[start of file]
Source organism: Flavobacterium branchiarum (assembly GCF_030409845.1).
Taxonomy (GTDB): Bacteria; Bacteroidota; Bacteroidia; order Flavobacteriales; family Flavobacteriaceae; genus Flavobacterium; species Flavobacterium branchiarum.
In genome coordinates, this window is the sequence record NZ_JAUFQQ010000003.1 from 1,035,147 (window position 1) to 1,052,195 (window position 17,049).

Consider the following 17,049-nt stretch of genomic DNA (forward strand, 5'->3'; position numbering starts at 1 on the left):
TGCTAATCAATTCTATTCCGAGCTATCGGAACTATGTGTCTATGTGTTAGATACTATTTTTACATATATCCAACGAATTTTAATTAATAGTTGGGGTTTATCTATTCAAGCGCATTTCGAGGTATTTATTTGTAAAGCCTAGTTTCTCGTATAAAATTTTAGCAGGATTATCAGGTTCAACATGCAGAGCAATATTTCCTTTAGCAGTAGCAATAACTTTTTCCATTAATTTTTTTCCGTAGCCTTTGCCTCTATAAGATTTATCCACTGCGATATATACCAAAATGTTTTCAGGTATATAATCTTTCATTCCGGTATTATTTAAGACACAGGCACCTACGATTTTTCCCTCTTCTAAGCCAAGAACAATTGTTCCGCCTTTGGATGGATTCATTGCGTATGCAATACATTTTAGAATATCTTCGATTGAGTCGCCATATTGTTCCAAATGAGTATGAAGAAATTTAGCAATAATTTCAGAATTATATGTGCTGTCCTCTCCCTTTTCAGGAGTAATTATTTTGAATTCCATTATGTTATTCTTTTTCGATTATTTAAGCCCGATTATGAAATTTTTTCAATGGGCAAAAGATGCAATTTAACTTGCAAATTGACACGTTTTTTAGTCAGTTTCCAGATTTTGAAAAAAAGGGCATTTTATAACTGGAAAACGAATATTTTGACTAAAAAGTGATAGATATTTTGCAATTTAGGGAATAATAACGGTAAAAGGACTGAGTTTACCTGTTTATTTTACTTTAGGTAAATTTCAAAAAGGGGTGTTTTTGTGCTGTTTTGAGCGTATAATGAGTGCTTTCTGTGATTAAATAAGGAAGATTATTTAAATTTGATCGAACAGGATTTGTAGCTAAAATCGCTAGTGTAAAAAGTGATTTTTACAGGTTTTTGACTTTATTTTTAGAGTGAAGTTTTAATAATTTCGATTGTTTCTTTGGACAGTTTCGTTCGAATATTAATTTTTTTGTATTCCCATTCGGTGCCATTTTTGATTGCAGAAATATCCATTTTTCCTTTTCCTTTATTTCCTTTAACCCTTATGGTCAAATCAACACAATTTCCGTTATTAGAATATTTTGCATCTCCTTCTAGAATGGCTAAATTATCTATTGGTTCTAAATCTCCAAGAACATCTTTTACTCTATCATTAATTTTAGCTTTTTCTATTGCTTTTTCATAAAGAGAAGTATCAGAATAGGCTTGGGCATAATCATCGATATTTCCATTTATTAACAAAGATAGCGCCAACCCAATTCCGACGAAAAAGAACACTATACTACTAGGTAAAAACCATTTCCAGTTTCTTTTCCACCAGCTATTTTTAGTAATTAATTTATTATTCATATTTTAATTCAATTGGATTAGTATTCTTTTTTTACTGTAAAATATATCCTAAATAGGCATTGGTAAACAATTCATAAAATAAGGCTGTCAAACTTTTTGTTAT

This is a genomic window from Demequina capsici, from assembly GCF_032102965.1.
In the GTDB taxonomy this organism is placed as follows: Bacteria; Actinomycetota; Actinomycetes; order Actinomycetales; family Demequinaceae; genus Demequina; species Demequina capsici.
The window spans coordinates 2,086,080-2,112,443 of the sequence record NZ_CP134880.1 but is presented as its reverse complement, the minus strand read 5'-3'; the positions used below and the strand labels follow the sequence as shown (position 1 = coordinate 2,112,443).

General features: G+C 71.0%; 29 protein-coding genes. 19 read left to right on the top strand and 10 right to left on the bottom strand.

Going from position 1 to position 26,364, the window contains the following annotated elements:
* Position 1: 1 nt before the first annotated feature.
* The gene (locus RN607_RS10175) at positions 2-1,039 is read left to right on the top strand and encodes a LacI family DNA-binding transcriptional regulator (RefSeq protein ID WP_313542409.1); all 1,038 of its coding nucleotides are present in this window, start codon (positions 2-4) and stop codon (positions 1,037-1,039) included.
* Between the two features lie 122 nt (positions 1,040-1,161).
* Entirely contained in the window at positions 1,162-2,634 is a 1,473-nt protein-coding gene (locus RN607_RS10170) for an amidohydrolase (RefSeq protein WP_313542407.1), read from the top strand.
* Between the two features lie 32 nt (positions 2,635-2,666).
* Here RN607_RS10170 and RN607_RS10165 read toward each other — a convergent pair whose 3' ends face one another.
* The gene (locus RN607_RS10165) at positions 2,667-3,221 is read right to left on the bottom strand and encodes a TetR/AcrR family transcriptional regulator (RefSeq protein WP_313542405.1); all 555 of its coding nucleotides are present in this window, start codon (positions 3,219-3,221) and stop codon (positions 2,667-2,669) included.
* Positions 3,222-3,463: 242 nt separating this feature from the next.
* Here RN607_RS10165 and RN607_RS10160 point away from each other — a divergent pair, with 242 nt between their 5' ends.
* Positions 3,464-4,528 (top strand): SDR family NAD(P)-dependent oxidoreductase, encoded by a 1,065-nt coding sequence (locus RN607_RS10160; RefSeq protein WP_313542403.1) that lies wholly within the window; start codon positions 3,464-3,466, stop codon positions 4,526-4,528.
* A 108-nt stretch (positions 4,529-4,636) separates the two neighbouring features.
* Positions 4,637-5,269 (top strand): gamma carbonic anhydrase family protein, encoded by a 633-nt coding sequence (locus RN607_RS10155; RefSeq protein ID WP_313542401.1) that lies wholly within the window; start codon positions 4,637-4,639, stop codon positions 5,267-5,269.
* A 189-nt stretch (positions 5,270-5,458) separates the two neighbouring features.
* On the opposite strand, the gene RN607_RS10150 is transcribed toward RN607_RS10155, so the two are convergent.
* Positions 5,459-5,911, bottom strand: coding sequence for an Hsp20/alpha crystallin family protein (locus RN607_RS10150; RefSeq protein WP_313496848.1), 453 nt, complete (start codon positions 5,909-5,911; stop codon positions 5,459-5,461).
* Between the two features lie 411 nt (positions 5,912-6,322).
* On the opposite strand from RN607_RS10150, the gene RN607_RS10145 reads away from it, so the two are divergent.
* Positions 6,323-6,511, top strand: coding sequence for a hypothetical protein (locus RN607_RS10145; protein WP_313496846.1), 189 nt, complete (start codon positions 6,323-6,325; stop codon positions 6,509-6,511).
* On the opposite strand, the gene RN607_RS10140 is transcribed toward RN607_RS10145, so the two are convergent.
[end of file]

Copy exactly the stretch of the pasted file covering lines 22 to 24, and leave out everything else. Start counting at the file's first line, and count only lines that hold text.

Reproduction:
* Positions 4,637-5,269 (top strand): gamma carbonic anhydrase family protein, encoded by a 633-nt coding sequence (locus RN607_RS10155; RefSeq protein ID WP_313542401.1) that lies wholly within the window; start codon positions 4,637-4,639, stop codon positions 5,267-5,269.
* A 189-nt stretch (positions 5,270-5,458) separates the two neighbouring features.
* On the opposite strand, the gene RN607_RS10150 is transcribed toward RN607_RS10155, so the two are convergent.